train wreck

See also: trainwreck and train-wreck

EnglishEdit

 
Train wreck at Montparnasse Station, Paris, France, 1895.

Alternative formsEdit

NounEdit

train wreck (plural train wrecks)

  1. The aftermath of a train crash.
    Synonyms: (hobo slang) prairie meet, (railroad jargon) cornfield meet
  2. (figuratively) A disaster, especially one which is large in scale and readily seen by public observers.
    Synonyms: catastrophe, car crash, car wreck
    • 1986 September 1, Hugh Sidey, “The Presidency: Colliding with Realities”, in Time[1], archived from the original on 2008-12-21:
      There is a feeling in Washington that we are gathering at the side of the track to watch a gigantic economic train wreck one of these days.
    • 2007, Mel Odom, Blood Evidence, →ISBN, page 168:
      "Your personal life has been, and is, a train wreck."
    • 2009, Matthue Roth, Never Mind The Goldbergs:
      “Hrmm. I see your stylist's been working nights.” He surveyed the train wreck of my hair in the rearview mirror.
  3. (figuratively) Someone (especially a woman) who is unbalanced and considered a mess, a disaster, one who is suffering personal ruin.
    • 2007, Donna Hogan, “blurb”, in Train Wreck: The Life and Death of Anna Nicole Smith, Phoenix Books Incorporated, →ISBN:
      She may have been a train wreck, but she was a train wreck people still can't seem to get enough of. The sordid but fascinating story of her vicious, no-holds-barred battle with life is one of the most gripping, sex-soaked biographies in years.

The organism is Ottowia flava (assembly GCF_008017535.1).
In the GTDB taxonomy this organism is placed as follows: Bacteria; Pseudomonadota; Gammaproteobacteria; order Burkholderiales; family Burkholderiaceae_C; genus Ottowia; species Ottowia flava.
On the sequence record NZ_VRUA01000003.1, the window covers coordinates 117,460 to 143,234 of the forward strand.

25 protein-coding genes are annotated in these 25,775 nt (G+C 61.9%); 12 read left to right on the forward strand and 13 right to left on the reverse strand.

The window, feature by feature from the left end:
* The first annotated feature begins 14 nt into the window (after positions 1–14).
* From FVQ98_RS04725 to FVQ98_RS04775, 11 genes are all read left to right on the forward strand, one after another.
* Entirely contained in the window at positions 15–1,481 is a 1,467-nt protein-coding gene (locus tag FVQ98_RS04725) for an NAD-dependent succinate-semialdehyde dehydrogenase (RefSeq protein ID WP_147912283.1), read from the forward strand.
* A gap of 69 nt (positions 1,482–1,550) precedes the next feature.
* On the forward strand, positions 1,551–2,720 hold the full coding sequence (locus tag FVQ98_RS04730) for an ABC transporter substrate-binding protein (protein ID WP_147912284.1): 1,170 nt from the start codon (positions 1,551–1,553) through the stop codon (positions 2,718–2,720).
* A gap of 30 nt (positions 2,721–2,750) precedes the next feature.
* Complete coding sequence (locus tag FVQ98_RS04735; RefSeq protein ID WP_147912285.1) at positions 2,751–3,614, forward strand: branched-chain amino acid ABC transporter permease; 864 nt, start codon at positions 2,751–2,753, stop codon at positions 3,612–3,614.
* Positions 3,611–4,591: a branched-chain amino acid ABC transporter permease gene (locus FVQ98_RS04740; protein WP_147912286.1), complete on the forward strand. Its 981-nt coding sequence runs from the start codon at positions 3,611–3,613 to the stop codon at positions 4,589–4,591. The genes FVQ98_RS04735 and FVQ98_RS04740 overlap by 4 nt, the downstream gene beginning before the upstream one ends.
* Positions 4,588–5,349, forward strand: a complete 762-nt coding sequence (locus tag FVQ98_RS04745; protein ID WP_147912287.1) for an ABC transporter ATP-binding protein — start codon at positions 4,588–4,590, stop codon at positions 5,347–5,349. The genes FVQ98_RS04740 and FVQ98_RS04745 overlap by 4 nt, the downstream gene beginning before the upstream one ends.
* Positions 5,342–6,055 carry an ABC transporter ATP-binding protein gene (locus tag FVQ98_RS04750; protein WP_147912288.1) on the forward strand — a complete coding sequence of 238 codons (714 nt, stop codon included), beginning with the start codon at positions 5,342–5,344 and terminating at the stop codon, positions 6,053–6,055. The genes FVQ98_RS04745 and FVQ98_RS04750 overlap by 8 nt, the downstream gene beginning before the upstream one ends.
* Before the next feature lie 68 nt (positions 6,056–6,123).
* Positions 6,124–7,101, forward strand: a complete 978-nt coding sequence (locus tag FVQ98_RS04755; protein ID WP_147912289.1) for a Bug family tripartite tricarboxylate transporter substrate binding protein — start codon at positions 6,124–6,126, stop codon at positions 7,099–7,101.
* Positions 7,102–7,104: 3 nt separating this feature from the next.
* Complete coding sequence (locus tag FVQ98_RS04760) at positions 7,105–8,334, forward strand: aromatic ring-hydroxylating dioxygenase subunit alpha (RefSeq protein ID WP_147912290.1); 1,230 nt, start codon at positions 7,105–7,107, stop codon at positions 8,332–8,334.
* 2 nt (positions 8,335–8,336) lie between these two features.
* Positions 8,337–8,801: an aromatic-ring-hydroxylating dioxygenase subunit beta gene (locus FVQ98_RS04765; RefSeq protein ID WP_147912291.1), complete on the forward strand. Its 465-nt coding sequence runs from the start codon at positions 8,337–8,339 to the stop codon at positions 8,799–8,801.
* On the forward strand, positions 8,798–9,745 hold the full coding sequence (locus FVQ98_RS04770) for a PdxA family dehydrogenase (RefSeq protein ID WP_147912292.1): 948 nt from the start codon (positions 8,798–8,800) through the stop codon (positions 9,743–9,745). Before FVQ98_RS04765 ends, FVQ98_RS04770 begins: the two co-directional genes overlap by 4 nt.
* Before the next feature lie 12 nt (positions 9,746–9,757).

• 2016, Sady Doyle, Trainwreck, page 24:
      [] women, by and large, do not like themselves very much: their ambition gaps, their orgasm gaps, their imposter syndrome, [] their trainwrecks, and their need for trainwrecks; the enduring, self-loathing need to find someone about whom they can say well, at least I'm not that girl.

Usage notesEdit

  • In the UK, train crash is preferred for the literal sense, and car crash is more common but not exclusively used for the metaphorical sense.

TranslationsEdit

The translations below need to be checked and inserted above into the appropriate translation tables, removing any numbers. Numbers do not necessarily match those in definitions. See instructions at Wiktionary:Entry layout § Translations.

VerbEdit

train wreck (third-person singular simple present train wrecks, present participle train wrecking, simple past and past participle train wrecked)

  1. To ruin utterly and catastrophically, to cause to end in disaster.
    • 2003, Peter A. Laporta,, Ignite the Passion, AuthorHouse, →ISBN, page 57:
      [] basic fundamental communication steps must be achieved so not to train wreck the new employee.
    • 2011, Jaden Lane, If You Could Read My Mind, Xlibris Corporation, →ISBN, page 157:
      "I want this, too, I want you. Like really want you more than anything I've wanted in a long time. But if you force it, you're going to train wreck the whole thing in a fiery mess over a steep cliff with jagged rocks below."
    • For more quotations using this term, see Citations:trainwreck.

See alsoEdit

ReferencesEdit

  • train wreck (slang): When the parts in an ensemble "collide" because the musicians are not playing together. Hal Leonard Pocket Music Dictionary, p. 122.
  • Train wreck: in jazz, when everything comes off the rails - someone misses a repeat, skips the bridge, and so on. Dolmetsch Online.

Further readingEdit